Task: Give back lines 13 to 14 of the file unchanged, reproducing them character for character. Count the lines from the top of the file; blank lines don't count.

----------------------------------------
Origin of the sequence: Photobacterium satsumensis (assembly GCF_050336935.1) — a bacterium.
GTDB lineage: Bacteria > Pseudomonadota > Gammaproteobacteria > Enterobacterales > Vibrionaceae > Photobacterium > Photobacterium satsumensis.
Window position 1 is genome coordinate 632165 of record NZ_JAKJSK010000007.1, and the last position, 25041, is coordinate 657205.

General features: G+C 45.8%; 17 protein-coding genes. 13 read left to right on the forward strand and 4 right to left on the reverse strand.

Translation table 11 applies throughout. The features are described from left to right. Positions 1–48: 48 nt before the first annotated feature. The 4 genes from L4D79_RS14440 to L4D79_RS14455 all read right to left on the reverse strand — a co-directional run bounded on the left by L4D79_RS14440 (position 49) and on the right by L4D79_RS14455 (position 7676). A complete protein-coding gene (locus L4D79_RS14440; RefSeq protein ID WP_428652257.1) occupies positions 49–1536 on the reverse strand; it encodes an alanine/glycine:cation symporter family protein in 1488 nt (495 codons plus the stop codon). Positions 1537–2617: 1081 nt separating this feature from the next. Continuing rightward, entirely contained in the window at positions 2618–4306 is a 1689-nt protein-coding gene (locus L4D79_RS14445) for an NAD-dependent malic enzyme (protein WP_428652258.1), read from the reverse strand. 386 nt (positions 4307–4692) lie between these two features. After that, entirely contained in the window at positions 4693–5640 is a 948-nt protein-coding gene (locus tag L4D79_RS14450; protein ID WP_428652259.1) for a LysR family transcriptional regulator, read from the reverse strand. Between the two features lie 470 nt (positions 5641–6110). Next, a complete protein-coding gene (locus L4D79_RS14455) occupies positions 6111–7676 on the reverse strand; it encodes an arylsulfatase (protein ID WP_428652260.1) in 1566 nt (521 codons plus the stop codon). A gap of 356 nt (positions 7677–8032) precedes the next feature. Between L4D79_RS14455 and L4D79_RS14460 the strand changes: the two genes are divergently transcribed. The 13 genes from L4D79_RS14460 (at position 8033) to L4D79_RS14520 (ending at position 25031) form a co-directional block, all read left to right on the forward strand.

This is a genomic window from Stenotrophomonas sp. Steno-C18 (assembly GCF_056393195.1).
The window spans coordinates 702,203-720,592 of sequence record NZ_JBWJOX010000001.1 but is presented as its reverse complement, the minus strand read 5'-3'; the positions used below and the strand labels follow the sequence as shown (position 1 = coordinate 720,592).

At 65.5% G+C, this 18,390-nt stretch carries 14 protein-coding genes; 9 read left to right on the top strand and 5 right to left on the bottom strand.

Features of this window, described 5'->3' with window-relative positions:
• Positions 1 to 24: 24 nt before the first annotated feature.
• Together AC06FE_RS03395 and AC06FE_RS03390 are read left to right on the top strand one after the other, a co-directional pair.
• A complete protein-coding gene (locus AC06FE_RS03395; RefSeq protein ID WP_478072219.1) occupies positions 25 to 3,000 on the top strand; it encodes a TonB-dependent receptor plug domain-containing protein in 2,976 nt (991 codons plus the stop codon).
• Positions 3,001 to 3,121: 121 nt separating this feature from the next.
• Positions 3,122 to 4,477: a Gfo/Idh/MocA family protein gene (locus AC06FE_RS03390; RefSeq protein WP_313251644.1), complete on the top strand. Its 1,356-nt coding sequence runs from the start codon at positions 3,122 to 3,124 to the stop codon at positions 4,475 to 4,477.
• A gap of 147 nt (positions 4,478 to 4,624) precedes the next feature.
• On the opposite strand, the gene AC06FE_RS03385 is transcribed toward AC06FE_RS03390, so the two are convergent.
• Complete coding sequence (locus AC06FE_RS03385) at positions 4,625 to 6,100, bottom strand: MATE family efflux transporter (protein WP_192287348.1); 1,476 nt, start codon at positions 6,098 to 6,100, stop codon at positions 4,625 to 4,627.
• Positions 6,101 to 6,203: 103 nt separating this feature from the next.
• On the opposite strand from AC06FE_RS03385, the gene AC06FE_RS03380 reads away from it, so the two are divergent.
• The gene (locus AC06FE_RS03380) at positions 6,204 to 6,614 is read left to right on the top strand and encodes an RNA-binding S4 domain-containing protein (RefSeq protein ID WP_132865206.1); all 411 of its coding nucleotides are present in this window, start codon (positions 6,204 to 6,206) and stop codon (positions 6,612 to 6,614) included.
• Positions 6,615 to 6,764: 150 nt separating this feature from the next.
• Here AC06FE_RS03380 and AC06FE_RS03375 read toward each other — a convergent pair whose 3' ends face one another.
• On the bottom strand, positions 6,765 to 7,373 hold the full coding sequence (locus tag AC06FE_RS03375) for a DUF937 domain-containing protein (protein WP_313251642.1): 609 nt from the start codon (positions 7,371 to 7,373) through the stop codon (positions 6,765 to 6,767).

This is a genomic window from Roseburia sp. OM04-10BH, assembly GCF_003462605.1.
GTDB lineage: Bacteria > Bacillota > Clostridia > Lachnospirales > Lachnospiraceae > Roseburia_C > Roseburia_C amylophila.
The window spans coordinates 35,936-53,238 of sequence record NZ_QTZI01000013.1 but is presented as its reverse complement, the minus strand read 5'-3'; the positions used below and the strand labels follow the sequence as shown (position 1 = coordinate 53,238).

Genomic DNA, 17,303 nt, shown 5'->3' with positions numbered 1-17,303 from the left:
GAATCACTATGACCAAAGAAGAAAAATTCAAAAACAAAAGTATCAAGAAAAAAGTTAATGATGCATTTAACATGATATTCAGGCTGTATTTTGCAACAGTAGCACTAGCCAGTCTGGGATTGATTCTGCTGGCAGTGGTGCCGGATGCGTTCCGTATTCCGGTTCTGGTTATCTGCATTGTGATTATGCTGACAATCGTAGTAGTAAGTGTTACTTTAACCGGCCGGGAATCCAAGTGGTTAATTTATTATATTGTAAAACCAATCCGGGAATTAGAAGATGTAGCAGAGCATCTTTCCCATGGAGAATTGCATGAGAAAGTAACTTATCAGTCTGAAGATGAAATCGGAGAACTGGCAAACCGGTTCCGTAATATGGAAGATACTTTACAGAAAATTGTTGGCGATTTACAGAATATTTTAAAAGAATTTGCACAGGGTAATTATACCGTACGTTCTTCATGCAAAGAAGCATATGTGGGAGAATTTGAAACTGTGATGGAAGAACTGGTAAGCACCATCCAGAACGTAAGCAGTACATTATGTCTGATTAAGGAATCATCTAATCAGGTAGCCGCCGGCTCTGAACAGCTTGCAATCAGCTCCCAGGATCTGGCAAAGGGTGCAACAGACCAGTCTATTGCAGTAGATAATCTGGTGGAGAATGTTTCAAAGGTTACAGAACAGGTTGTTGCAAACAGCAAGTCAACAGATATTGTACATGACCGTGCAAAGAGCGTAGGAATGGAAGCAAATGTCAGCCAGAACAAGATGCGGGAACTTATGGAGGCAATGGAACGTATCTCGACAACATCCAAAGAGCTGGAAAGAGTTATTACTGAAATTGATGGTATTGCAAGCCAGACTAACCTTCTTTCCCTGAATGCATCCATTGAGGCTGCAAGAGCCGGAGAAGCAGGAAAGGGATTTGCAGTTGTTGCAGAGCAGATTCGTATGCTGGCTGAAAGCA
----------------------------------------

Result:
• Positions 3,001 to 3,121: 121 nt separating this feature from the next.
• Positions 3,122 to 4,477: a Gfo/Idh/MocA family protein gene (locus AC06FE_RS03390; RefSeq protein WP_313251644.1), complete on the top strand. Its 1,356-nt coding sequence runs from the start codon at positions 3,122 to 3,124 to the stop codon at positions 4,475 to 4,477.